previous next

We have a most convincing proof of this. For imperialism worked the ruin not only of Athens but of the city of the Lacedaemonians also, so that those who are in the habit of praising the virtues of Sparta1 cannot argue that we managed our affairs badly because of our democratic government whereas if the Lacedaemonians had taken over the empire the results would have been happy both for the rest of the Hellenes and for themselves. For this power revealed its nature much more quickly in their case.2 Indeed it brought it to pass that a polity which over a period of seven hundred years3 had never, so far as we know, been disturbed by perils or calamities was shaken and all but destroyed in a short space of time.

1 Cf. Isoc. 12.200.

2 The Spartan supremacy lasted from 404 to 371; the Athenian from 478 to 405 B.C.

3 From the reign of Eurysthenes and Procles, about 1072, to the battle of Leuctra, 371 B.C. For the stability of the Spartan constitution see Isoc. 12.257.

load focus Greek (George Norlin)
hide Places (automatically extracted)

View a map of the most frequently mentioned places in this document.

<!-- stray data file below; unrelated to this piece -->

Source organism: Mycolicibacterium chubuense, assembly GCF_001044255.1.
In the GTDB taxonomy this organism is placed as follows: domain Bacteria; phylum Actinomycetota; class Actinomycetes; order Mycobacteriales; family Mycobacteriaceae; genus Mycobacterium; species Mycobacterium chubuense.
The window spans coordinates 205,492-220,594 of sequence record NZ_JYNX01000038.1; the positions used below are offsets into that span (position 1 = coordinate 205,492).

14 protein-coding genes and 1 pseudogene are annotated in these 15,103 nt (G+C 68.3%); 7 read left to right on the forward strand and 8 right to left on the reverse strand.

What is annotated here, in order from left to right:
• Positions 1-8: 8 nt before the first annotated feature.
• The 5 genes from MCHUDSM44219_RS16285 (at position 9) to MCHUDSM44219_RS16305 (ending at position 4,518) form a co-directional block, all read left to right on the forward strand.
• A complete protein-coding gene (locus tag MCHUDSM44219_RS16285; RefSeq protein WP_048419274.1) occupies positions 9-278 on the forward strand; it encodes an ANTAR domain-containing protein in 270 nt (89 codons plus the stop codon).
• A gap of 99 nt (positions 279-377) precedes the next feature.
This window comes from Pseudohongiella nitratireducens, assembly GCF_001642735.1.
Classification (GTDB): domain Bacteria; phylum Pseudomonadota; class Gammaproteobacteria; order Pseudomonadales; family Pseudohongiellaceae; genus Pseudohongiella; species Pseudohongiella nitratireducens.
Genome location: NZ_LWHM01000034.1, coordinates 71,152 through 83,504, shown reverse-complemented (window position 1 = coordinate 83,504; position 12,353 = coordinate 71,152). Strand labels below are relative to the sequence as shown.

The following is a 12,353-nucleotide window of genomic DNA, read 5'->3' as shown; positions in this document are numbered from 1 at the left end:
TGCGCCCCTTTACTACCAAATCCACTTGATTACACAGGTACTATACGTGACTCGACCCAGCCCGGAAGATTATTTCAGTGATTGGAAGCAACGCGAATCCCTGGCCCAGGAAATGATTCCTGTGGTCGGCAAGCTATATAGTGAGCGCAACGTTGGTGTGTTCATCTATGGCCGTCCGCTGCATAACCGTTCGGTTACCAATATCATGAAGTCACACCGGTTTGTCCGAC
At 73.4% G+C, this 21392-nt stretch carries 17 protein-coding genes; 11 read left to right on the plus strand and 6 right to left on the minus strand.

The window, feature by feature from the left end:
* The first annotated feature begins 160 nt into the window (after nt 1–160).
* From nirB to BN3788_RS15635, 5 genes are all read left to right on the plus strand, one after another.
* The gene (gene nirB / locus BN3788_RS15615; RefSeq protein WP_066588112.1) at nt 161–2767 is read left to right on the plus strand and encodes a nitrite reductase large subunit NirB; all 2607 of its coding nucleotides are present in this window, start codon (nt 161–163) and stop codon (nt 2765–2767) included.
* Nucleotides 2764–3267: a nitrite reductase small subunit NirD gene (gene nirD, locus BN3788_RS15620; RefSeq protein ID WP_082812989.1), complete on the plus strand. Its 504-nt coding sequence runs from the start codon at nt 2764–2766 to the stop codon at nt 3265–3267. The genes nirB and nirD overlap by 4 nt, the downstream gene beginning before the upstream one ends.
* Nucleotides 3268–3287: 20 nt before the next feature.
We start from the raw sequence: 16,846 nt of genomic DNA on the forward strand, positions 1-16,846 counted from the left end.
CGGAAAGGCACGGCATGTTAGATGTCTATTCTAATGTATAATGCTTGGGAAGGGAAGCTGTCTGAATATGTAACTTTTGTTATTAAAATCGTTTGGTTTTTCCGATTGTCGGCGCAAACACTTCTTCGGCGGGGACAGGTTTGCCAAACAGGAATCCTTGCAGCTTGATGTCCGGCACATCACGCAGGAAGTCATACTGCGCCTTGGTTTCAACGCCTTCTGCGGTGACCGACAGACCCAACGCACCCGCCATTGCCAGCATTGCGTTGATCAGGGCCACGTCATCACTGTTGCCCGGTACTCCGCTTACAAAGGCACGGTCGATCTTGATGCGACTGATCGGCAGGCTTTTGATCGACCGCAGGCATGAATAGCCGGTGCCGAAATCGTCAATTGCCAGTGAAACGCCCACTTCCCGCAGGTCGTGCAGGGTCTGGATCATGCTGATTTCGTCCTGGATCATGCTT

Download Pleiades ancient places geospacial dataset for this text.

hide Dates (automatically extracted)
Sort dates alphabetically, as they appear on the page, by frequency
Click on a date to search for it in this document.
405 BC (1)
371 BC (1)
hide References (4 total)
  • Cross-references to this page (1):
    • Raphael Kühner, Bernhard Gerth, Ausführliche Grammatik der griechischen Sprache, KG 1.3.2
  • Cross-references in notes from this page (2):
    • Isocrates, Panathenaicus, 200
    • Isocrates, Panathenaicus, 257
  • Cross-references in general dictionaries to this page (1):
hide Display Preferences
Greek Display:
Arabic Display:
View by Default:
Browse Bar: